If you have a Dichroscope, Loupe, Chesea filter and add a refractometer, you can pretty much identify almost anything.
 

PrecisionGem

Brilliant_Rock
Trade
Joined
Jul 27, 2004
Messages
1,737
Here is an example.

I have a stone that is blueish purple, and transparent so I enter that information. The program returns 28 possible gems.

GTPRO_1.png

Using a broken pair of cheap Polaroid sunglasses I can see the stones Optical Char is DR or double refractive. So I enter that an the program has reduced the possibilities to 23.

GTPRO_2.png

You may be able to see this with the naked eye, but a cheap Dichroscope for sure shows 3 colors, so the Pleochroism is 3 colors. Enter that and BINGO, the gem selection is reduced to 5 possible stones.

GTPRO_3.png

Now if you had a refractometer you measure your stone around 1.692 and be sure that it's a Tanzanite.

With the refractometer you could also fine tune the Optical Char to know it's B+ (Opticl Char Biaxial, and Optic Sign +) I have a little spread sheet I made where you just enter your readings from the refractometer and the spreadsheet calculates the rest.

Screen Shot 2020-10-21 at 5.09.21 PM.png

With the refractometer it's narrowed down to this:

GTooldFinal.png
 

Bron357

Ideal_Rock
Premium
Joined
Jan 22, 2014
Messages
4,717
I have a Presidum and they are useful But with a BIG caveat.
Yes, it can ID any gems that are glass (CZ) or synthetic Quartz (like CZ). They can ID between amethyst and purple sapphire / spinel, they can ID between garnet and ruby or spinel, ID between citrine and yellow sapphire, ID Jadeite from quartz or glass BUT they can’t ID lab grown corundum or spinel from natural material. They also can’t detect any treatments ie flux filling or BE treatment.
The most common Issue, dare I say deception, is selling lab grown corundum or Spinel as natural and a Presidum can’t distinguish between lab grown and natural ie dug out of the earth. And it matters, a natural sapphire might be $1,000 plus a carat whereas a lab sapphire is worth under $10.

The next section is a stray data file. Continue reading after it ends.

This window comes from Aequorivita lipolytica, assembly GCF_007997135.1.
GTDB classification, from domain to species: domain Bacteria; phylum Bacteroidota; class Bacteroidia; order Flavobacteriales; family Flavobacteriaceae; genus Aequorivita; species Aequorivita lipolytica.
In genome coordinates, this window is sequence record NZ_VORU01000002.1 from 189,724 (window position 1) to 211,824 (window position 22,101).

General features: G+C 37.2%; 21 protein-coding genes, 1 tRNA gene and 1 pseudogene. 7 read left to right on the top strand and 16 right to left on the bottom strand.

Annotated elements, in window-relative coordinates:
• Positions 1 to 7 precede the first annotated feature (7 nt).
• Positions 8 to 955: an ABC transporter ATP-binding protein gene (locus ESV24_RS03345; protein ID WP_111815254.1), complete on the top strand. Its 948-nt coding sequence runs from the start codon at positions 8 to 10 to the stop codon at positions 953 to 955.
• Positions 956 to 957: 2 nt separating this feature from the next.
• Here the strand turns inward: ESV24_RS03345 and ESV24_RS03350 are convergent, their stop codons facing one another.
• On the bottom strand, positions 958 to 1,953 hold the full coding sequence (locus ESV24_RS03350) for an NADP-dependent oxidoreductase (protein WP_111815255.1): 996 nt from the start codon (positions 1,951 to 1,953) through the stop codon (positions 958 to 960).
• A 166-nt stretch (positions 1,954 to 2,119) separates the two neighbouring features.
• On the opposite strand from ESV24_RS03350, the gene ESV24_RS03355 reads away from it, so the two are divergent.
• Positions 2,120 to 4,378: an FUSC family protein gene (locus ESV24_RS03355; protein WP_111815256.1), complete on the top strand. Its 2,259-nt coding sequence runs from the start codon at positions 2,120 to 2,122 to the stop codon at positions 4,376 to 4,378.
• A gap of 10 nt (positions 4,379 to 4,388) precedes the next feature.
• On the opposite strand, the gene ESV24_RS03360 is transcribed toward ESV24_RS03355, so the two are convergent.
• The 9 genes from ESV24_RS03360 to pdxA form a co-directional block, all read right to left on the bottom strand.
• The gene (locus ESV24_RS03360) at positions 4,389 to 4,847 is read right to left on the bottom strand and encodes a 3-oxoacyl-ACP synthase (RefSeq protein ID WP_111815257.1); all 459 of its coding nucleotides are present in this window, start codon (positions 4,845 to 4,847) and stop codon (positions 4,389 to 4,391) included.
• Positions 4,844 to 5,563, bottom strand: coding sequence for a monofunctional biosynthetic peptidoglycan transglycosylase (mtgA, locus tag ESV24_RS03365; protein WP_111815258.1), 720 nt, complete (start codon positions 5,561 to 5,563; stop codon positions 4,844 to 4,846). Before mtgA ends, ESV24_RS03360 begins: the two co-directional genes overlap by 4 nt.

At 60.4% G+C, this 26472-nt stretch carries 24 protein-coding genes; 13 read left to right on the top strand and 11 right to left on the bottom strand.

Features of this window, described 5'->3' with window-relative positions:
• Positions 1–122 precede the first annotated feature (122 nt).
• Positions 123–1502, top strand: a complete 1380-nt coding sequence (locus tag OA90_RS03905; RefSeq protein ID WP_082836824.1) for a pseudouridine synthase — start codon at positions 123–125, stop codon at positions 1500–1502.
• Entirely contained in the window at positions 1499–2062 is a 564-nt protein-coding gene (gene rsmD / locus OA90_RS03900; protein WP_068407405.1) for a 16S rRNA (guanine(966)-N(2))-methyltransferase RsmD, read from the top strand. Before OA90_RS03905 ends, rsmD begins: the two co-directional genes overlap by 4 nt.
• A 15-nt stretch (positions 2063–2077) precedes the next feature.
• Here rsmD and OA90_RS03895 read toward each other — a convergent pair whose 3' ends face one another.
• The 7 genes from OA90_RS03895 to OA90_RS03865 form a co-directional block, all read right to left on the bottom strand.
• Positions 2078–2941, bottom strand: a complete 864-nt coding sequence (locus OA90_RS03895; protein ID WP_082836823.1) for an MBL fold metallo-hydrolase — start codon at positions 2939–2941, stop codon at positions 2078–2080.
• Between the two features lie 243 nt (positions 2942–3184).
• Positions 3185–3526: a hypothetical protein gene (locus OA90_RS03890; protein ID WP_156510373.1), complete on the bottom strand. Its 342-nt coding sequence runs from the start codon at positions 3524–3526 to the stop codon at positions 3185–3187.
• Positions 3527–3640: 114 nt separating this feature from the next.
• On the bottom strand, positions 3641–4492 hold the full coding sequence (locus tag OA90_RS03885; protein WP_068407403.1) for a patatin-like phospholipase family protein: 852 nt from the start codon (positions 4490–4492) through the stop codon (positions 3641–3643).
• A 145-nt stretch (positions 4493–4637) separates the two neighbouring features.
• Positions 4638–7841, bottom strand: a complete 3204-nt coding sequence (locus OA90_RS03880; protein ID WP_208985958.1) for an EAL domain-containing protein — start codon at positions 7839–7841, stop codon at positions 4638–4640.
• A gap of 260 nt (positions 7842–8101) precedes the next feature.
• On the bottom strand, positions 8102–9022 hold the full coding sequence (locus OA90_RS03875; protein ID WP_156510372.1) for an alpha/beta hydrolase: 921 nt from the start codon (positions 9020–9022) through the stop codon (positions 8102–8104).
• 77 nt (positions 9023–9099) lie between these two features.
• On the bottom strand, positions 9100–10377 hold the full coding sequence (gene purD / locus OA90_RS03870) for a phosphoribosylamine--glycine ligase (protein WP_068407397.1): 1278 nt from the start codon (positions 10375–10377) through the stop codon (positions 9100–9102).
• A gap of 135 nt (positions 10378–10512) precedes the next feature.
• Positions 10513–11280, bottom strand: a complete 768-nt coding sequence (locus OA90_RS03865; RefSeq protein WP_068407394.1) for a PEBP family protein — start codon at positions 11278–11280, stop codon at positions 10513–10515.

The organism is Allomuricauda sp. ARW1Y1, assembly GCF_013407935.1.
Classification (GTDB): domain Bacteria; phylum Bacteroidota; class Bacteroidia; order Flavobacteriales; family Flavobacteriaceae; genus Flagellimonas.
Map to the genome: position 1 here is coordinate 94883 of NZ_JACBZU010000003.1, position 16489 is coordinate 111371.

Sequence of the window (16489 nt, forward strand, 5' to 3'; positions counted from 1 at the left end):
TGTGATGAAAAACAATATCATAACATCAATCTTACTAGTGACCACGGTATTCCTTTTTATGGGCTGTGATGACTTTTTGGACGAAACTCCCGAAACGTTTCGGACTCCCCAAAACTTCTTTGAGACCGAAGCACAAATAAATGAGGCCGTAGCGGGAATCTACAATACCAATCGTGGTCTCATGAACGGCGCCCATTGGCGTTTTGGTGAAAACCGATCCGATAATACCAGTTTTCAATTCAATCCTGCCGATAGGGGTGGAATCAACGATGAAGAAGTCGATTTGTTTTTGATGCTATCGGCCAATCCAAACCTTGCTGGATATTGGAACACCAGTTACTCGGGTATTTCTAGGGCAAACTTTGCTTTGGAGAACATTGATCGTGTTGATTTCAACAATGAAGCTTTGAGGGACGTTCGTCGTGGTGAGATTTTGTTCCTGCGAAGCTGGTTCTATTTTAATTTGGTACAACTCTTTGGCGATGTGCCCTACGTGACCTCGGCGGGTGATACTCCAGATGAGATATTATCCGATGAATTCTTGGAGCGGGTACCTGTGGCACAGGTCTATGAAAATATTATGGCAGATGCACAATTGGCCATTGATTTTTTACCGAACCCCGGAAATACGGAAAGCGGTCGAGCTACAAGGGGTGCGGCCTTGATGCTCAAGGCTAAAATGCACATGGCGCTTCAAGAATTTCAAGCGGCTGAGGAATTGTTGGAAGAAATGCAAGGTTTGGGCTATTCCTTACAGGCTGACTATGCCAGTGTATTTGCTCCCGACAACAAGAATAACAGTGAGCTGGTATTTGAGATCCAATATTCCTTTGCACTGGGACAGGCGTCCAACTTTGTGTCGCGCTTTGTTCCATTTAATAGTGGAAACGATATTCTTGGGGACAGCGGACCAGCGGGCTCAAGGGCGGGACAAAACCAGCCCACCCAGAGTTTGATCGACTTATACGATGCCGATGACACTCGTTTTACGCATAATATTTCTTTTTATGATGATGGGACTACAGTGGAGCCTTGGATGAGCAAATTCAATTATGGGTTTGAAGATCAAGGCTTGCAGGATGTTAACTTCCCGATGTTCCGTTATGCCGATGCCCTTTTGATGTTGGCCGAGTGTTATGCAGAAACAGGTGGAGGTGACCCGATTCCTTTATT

Your best friend when assessing gemstones is a loupe.
Yes, you need to invest some time into understanding and recognising gemstones by colour and what inclusions to expect to find under magnification.
Lab grown material tends to be perfectly even in colour and without any inclusions. Natural material is most often imperfect.
Lab grown material, flame fusion, is grown in a way that creates lines called striae.
There is a range of other pieces of equipment that test other characteristics of gemstones and help determine if treatments have been applied. Highly treated “natural” gemstones aren’t worth much more than synthetic so it is important to know about treatments as well.
 

PrecisionGem

Brilliant_Rock
Trade
Joined
Jul 27, 2004
Messages
1,737
So what kind of stone do you have if the needle goes to the red line?
Could be either Quartz, Emerald, Aquamarine, Tanzanite, Tourmaline, Garnet, Iolite or a host of other gems not shown on the scale.

Screen Shot 2020-10-21 at 5.26.19 PM.png
 

Bonsai

Shiny_Rock
Joined
Oct 11, 2019
Messages
162
So what kind of stone do you have if the needle goes to the red line?
Could be either Quartz, Emerald, Aquamarine, Tanzanite, Tourmaline, Garnet, Iolite or a host of other gems not shown on the scale.

Screen Shot 2020-10-21 at 5.26.19 PM.png

I dont think people use it for that purpose. it definitely isn't applicable to the thread b/c this is being used to confirm something is what it's sold as. so what type of gemstone is it? it's def not topaz, spinel or sapphire, so l ike in my case if I buy something that's supposed to be Tanzanite and it barely registers as glass there's probably a. problem. None of the sapphires register as sapphire (though all others do easily).... they register more as topaz/ spinel.

I also tested all my loose unset stones from various sellers. All tested good, so its just this 1 pendant/ ring that seems to be the issue.
 

Bonsai

Shiny_Rock
Joined
Oct 11, 2019
Messages
162
I have a Presidum and they are useful But with a BIG caveat.